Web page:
The relatively recent growth of so-called Extreme Sports has created an opportunity for scholars to examine sport, games, and play once again—but as the concepts are played out in emerging sport forms. In this ethnography of BMX bikers, we examine one group of youth within two different venues: the grass-roots, child-driven activity of setting up ramps, courses, and jumps locally, and the corporate, adult-driven activity where skateparks have become “safe zones” for children to practice their skills. Where does the grass-roots, pick-up, play activity of BMX [d]evolve into the for-profit multinational corporation business concern, and what are similarities and/or differences between BMX culture and other youth-oriented forms of sport? We attempt to understand BMX Sport as an emergent form of extreme sport and to unravel the complex connections between grass roots activity and for-profit, commodified activity, and what these activities mean to these participants.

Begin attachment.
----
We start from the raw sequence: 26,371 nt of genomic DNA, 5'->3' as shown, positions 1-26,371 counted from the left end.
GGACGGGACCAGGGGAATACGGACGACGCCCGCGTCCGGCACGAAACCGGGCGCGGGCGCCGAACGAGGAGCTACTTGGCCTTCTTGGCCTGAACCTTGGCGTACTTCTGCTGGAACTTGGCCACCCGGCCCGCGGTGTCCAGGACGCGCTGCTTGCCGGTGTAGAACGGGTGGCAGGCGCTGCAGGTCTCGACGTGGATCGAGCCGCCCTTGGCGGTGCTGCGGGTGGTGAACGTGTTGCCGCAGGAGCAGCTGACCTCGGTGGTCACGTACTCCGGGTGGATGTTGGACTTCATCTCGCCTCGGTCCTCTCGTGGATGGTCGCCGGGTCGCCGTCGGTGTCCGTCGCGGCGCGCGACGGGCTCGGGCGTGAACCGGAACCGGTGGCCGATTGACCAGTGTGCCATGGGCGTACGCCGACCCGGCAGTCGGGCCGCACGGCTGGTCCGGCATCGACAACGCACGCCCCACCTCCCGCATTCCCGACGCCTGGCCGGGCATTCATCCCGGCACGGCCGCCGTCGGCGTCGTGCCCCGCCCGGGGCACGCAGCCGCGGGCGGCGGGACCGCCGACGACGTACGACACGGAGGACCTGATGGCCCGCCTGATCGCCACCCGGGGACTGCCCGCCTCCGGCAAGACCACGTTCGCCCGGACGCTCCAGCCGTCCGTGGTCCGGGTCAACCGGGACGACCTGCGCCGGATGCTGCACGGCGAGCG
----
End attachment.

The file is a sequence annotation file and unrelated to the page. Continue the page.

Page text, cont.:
The authors are with the Department of Kinesiology, California State University, San Bernardino, CA. An original version of this paper was presented at The Association for the Study of Play annual meeting, San Diego, California, in February 2001.